Wide Receiver – Welcome to the party, Jamison Warren! Aggie fans got a true introduction to him as a featured receiver, as Fowler found him for five receptions for 103 yards. Warren became the first freshman receiver to hit the century mark since Elijah Bell in the 2016 Aggie-Eagle Classic. Look for him to be the slot receiver of the future, as he showed great speed and separation when he turned the corner on his 74-yard touchdown. Korey Banks (5 catches, 63 yards) was also open most of the day, but he would love to have a drop back at the Hampton 15-yard line that looked like a sure touchdown. Jordan McDaniel also had a beautiful leaping grab of 28 yards. Ron Hunt had a catch for 12 yards, but drew his fourth pass interference call of the season. Somehow, the offense has to get Hunt’s speed more involved in the game plan. He clears out safeties and allows for the slot guys to run free in the middle, but Fowler must continue to take more downfield shots, provided he is more accurate with his throws. We did not see Zach Leslie once again and hope he continues to get healthy.

Offensive Line – Today’s debacle began right here. The Pirate defensive line lived in the Aggies backfield all day, even more often than Kennesaw State. Fowler was sacked five times and had to scramble to avoid at least three more. For a while it seemed like Murphy’s law was in effect. It’s difficult to find positives except for the game’s opening drive and the eventual scoring drive. In those two drives, Fowler had time to throw from the pocket and hit checkdowns. After the third drive of the game, it seemed like the switch was turned off. All of a sudden, Martin had nowhere to run and protection broke down. To add insult to injury, a drive-killing unsportsmanlike conduct on Tariq Stewart capped off the frustrations of the day. Fowler’s second interception happened on the next play. I understand that the fan base is calling for creativity in play calling or to change what’s not working, but our offensive problems are foundational. If you can’t sustain blocks, NOTHING works. The soul searching needs to be done here, simply because of the nature of the position. Will this line take a step forward in technique and performance and put a hat on a hat?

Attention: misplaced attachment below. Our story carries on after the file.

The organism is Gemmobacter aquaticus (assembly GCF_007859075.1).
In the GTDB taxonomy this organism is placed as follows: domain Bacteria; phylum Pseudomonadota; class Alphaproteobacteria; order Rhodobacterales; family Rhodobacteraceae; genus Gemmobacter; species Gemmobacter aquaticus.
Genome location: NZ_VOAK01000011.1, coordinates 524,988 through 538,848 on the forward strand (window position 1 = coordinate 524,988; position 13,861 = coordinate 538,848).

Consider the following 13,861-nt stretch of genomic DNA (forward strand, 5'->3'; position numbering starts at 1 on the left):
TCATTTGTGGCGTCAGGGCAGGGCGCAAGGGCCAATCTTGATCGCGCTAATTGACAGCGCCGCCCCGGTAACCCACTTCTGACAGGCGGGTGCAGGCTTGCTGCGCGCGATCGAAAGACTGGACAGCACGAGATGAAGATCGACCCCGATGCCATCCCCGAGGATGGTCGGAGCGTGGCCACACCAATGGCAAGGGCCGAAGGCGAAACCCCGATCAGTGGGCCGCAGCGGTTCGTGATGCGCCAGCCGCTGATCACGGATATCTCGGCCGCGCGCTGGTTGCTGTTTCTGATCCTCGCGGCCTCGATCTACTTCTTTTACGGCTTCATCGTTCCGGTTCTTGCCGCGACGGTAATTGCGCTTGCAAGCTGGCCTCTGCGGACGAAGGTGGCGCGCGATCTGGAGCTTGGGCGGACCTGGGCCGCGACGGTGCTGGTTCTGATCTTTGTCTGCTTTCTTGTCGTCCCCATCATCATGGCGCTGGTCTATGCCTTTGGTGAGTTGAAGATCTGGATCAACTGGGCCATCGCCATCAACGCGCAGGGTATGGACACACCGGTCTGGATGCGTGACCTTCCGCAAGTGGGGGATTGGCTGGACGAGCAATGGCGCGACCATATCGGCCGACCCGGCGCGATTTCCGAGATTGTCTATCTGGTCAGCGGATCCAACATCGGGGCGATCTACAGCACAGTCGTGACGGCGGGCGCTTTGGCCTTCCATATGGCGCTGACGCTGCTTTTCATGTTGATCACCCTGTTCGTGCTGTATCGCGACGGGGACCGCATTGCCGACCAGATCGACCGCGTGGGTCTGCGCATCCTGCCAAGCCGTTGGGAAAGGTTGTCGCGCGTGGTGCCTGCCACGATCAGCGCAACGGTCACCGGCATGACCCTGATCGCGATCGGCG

Defensive Line – Eventually, things will break after being bent for so long. The statistics show that Hampton finished with 156 yards on 35 carries (4.5 yards per carry), but most of those yards occurred in the second half when the Pirates held on to the ball with a two score lead. After Hampton’s opening drive touchdown defensive line successfully stuffed the run in the remainder of half, which kept the game close. Unfortunately, the line could not keep Pirate quarterback Jett Duffey inside the pocket, even when they had the back of the end zone to assist them. With the exception of the safety from Karfa Kaba, Hampton’s offensive line pushed the line of scrimmage forward most of the day, which created room for Elijah Burris (17 carries for 86 yards, 1 TD).

Linebackers – Hampton tried to run the ball early on and the linebackers stepped up and made plays. But what hurt them today were adjustments in the passing game. Richie Kittles was everywhere (7 tackles). It was refreshing to see linebackers blitz today, but as Washington noted after the game, a defense will live and die by the blitz. Not only could they not bring Duffey down, he was able to find open receivers downfield and hurt the Aggies with 47 yards rushing on eight carries. In addition to blitzes being picked up, the backers were a step slow in coverage as well. Hampton was content to match up speedy slot guys Romon Copeland and Trent Cloud over the middle and Duffey continued to find them for key catches.